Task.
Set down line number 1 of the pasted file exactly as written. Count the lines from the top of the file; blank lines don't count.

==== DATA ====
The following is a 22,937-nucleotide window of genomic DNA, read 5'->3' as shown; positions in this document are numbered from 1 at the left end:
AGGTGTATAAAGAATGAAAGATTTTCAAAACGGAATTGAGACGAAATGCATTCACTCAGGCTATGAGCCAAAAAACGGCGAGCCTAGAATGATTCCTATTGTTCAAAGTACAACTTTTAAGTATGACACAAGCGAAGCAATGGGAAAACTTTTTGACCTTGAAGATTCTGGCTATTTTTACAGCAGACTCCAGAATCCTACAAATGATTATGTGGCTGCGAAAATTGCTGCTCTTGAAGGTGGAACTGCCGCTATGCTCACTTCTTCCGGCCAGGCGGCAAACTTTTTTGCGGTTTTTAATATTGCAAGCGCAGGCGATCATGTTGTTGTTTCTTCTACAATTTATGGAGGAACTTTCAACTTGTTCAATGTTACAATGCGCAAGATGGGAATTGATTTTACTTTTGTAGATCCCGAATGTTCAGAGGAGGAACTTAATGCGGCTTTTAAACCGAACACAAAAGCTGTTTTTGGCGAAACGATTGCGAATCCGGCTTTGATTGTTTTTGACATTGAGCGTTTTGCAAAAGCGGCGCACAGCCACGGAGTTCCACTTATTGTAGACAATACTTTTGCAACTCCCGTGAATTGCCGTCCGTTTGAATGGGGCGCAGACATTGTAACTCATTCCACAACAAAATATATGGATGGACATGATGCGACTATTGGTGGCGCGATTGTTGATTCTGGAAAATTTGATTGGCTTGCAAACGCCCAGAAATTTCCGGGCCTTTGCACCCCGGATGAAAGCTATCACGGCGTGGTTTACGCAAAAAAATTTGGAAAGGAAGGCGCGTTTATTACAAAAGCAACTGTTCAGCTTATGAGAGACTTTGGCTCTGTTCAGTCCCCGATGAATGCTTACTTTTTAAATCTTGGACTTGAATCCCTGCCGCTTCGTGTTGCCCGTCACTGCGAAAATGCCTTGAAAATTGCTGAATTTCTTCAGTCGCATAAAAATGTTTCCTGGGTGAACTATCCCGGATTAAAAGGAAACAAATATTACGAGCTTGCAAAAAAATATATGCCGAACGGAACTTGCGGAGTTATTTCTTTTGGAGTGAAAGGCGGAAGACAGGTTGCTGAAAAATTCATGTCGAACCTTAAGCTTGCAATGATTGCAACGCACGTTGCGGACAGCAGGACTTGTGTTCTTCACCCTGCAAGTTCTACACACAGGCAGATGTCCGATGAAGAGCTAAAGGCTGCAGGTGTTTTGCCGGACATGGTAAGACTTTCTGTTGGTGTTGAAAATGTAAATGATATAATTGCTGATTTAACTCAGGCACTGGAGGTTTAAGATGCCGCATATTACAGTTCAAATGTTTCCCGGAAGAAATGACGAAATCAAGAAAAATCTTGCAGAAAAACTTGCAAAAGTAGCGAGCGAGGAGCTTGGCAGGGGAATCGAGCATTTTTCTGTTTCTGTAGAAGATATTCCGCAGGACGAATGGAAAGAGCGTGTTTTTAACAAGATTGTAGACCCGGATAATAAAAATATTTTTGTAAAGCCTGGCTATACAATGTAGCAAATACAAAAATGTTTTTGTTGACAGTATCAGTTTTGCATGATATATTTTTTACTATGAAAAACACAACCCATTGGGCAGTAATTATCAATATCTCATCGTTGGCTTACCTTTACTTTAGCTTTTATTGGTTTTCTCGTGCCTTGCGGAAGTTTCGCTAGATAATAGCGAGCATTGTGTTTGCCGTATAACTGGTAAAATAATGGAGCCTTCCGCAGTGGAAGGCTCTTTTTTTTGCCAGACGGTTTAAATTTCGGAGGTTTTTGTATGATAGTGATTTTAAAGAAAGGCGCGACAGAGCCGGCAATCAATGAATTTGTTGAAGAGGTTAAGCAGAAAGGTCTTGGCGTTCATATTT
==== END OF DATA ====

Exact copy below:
The following is a 22,937-nucleotide window of genomic DNA, read 5'->3' as shown; positions in this document are numbered from 1 at the left end: